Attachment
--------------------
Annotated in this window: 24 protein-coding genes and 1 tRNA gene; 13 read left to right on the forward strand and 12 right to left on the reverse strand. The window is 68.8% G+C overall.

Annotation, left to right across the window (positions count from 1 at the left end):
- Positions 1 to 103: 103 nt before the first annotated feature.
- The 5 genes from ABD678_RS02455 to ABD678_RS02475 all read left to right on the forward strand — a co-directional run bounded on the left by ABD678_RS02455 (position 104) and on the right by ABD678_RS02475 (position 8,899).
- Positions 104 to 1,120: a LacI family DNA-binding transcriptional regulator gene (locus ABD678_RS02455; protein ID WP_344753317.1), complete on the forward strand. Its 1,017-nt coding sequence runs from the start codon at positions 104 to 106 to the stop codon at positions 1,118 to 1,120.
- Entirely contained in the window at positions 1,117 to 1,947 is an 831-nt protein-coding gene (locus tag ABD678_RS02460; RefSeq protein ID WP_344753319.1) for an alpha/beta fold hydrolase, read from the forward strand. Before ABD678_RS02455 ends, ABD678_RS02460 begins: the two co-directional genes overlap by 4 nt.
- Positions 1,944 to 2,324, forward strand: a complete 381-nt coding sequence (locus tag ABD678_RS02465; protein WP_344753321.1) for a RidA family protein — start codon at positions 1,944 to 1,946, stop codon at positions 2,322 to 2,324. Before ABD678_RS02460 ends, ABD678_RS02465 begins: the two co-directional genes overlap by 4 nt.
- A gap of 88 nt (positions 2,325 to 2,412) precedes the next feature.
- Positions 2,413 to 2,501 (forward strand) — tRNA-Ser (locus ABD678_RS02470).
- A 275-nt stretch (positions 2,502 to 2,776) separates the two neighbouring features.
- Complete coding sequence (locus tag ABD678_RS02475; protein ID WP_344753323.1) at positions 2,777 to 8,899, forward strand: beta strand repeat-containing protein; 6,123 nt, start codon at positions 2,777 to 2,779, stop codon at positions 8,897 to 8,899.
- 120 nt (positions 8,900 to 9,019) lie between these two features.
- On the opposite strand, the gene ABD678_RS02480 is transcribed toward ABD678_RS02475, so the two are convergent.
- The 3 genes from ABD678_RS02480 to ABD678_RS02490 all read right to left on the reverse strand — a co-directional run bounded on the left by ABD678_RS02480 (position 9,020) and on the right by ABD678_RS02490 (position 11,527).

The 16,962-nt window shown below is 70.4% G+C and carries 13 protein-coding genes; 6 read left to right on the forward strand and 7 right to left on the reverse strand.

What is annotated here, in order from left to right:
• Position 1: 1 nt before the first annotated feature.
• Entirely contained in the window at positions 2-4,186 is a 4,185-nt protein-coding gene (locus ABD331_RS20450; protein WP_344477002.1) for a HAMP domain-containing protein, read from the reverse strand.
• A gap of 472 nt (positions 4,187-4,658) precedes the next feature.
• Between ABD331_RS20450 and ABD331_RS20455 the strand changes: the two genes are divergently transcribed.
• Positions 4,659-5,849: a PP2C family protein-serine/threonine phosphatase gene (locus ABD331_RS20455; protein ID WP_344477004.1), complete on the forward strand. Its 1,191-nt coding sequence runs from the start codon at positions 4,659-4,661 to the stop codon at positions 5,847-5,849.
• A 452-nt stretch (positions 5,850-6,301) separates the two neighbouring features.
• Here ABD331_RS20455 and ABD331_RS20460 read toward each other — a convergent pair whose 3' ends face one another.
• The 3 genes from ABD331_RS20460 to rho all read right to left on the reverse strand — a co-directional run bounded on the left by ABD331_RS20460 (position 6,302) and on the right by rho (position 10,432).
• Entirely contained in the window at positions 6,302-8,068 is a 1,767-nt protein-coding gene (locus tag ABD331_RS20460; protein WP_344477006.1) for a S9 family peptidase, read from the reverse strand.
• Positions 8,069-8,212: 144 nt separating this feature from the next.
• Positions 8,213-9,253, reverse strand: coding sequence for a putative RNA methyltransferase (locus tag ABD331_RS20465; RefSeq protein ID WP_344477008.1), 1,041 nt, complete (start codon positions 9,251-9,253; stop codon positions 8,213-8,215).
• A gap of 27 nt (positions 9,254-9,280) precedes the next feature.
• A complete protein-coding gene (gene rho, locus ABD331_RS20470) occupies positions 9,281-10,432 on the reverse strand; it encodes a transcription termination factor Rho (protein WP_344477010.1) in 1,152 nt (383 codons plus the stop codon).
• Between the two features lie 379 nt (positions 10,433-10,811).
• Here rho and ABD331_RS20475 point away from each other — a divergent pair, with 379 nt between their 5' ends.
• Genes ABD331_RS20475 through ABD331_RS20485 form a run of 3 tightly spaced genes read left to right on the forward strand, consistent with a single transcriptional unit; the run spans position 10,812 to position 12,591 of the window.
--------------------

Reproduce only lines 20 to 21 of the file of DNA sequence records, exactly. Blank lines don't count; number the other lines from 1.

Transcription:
• Between ABD331_RS20450 and ABD331_RS20455 the strand changes: the two genes are divergently transcribed.
• Positions 4,659-5,849: a PP2C family protein-serine/threonine phosphatase gene (locus ABD331_RS20455; protein ID WP_344477004.1), complete on the forward strand. Its 1,191-nt coding sequence runs from the start codon at positions 4,659-4,661 to the stop codon at positions 5,847-5,849.